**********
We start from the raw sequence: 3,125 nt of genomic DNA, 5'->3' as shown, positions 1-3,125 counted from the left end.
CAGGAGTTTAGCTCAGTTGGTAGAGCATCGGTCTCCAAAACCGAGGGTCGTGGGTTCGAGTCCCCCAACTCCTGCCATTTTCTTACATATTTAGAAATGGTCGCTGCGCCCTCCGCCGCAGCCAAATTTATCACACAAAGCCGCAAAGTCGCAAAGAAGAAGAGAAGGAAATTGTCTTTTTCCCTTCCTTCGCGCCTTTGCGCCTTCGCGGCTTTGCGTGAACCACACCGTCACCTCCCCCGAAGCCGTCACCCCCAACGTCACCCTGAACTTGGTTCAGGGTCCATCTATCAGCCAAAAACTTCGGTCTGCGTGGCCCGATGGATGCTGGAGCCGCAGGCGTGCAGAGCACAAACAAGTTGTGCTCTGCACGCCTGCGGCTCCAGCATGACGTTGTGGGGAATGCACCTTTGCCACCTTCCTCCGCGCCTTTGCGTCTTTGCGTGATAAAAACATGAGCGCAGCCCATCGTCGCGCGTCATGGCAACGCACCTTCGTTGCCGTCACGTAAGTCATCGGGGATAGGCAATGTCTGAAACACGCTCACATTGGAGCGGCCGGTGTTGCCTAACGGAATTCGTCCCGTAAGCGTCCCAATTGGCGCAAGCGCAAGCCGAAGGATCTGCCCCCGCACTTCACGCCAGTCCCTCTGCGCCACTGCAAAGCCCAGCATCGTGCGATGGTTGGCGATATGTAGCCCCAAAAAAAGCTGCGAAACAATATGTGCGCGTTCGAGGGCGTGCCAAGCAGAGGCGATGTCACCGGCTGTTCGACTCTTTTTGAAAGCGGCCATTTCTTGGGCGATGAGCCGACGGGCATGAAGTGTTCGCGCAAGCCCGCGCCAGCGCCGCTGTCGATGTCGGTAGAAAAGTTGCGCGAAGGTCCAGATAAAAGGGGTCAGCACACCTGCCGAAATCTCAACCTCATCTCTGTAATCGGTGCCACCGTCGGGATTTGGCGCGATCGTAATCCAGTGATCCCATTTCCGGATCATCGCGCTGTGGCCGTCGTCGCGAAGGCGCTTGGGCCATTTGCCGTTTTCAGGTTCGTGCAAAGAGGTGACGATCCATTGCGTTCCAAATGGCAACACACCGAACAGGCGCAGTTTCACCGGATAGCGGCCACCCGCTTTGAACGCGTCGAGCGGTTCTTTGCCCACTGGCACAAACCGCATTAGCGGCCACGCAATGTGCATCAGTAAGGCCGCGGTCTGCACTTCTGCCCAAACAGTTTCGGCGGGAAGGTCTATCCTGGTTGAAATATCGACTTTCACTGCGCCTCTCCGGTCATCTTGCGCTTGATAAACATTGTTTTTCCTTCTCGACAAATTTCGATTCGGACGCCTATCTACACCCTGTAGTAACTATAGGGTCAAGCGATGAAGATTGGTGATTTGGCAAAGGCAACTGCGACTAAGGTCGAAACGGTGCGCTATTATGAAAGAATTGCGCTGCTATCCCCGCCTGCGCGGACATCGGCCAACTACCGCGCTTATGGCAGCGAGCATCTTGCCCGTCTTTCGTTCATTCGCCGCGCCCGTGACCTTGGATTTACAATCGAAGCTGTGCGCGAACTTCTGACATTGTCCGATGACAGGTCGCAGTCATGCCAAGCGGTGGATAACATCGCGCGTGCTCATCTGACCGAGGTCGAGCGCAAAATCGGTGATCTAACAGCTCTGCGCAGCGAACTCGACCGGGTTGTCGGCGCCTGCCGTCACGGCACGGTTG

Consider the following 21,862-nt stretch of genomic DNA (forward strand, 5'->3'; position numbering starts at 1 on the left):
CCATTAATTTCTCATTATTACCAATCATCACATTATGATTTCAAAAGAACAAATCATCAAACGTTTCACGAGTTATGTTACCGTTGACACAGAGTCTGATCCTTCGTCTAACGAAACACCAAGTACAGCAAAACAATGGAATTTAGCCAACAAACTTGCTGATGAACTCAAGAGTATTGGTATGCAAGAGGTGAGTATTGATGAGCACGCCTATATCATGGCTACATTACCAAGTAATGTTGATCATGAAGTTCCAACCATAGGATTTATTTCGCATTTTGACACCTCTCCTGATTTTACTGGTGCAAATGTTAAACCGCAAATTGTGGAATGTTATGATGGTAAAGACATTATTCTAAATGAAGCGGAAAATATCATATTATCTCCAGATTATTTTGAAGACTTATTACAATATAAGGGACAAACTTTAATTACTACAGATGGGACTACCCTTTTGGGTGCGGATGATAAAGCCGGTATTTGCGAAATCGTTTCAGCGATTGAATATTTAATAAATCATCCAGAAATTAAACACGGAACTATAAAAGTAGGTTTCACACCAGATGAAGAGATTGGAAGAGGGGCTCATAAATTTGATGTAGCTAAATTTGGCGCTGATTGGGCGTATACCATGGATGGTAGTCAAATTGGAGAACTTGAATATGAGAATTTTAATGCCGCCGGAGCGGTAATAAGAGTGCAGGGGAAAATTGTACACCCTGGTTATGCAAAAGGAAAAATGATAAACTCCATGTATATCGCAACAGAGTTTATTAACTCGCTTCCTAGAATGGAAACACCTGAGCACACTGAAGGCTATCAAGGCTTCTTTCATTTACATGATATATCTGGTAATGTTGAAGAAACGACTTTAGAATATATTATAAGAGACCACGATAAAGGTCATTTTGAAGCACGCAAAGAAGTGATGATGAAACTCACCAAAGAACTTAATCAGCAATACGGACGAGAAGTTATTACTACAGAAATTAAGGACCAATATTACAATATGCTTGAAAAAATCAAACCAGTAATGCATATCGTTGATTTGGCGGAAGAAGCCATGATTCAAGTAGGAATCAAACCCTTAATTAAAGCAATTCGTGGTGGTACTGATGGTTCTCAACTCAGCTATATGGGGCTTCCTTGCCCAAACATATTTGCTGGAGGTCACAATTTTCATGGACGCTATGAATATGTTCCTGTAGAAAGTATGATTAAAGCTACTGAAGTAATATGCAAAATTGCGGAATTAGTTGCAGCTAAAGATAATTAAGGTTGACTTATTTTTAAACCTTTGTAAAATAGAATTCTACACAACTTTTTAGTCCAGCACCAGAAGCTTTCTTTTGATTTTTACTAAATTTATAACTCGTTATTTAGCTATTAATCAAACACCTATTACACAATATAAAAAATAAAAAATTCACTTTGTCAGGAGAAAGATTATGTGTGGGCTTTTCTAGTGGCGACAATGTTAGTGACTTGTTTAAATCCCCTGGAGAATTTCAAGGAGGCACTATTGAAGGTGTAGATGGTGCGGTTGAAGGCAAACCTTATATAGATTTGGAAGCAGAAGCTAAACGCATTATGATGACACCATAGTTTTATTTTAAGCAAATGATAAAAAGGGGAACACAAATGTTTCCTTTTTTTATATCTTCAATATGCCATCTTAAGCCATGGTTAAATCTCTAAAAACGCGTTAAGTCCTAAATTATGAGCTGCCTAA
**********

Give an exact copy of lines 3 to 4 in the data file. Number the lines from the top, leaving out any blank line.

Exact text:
Consider the following 21,862-nt stretch of genomic DNA (forward strand, 5'->3'; position numbering starts at 1 on the left):
CCATTAATTTCTCATTATTACCAATCATCACATTATGATTTCAAAAGAACAAATCATCAAACGTTTCACGAGTTATGTTACCGTTGACACAGAGTCTGATCCTTCGTCTAACGAAACACCAAGTACAGCAAAACAATGGAATTTAGCCAACAAACTTGCTGATGAACTCAAGAGTATTGGTATGCAAGAGGTGAGTATTGATGAGCACGCCTATATCATGGCTACATTACCAAGTAATGTTGATCATGAAGTTCCAACCATAGGATTTATTTCGCATTTTGACACCTCTCCTGATTTTACTGGTGCAAATGTTAAACCGCAAATTGTGGAATGTTATGATGGTAAAGACATTATTCTAAATGAAGCGGAAAATATCATATTATCTCCAGATTATTTTGAAGACTTATTACAATATAAGGGACAAACTTTAATTACTACAGATGGGACTACCCTTTTGGGTGCGGATGATAAAGCCGGTATTTGCGAAATCGTTTCAGCGATTGAATATTTAATAAATCATCCAGAAATTAAACACGGAACTATAAAAGTAGGTTTCACACCAGATGAAGAGATTGGAAGAGGGGCTCATAAATTTGATGTAGCTAAATTTGGCGCTGATTGGGCGTATACCATGGATGGTAGTCAAATTGGAGAACTTGAATATGAGAATTTTAATGCCGCCGGAGCGGTAATAAGAGTGCAGGGGAAAATTGTACACCCTGGTTATGCAAAAGGAAAAATGATAAACTCCATGTATATCGCAACAGAGTTTATTAACTCGCTTCCTAGAATGGAAACACCTGAGCACACTGAAGGCTATCAAGGCTTCTTTCATTTACATGATATATCTGGTAATGTTGAAGAAACGACTTTAGAATATATTATAAGAGACCACGATAAAGGTCATTTTGAAGCACGCAAAGAAGTGATGATGAAACTCACCAAAGAACTTAATCAGCAATACGGACGAGAAGTTATTACTACAGAAATTAAGGACCAATATTACAATATGCTTGAAAAAATCAAACCAGTAATGCATATCGTTGATTTGGCGGAAGAAGCCATGATTCAAGTAGGAATCAAACCCTTAATTAAAGCAATTCGTGGTGGTACTGATGGTTCTCAACTCAGCTATATGGGGCTTCCTTGCCCAAACATATTTGCTGGAGGTCACAATTTTCATGGACGCTATGAATATGTTCCTGTAGAAAGTATGATTAAAGCTACTGAAGTAATATGCAAAATTGCGGAATTAGTTGCAGCTAAAGATAATTAAGGTTGACTTATTTTTAAACCTTTGTAAAATAGAATTCTACACAACTTTTTAGTCCAGCACCAGAAGCTTTCTTTTGATTTTTACTAAATTTATAACTCGTTATTTAGCTATTAATCAAACACCTATTACACAATATAAAAAATAAAAAATTCACTTTGTCAGGAGAAAGATTATGTGTGGGCTTTTCTAGTGGCGACAATGTTAGTGACTTGTTTAAATCCCCTGGAGAATTTCAAGGAGGCACTATTGAAGGTGTAGATGGTGCGGTTGAAGGCAAACCTTATATAGATTTGGAAGCAGAAGCTAAACGCATTATGATGACACCATAGTTTTATTTTAAGCAAATGATAAAAAGGGGAACACAAATGTTTCCTTTTTTTATATCTTCAATATGCCATCTTAAGCCATGGTTAAATCTCTAAAAACGCGTTAAGTCCTAAATTATGAGCTGCCTAA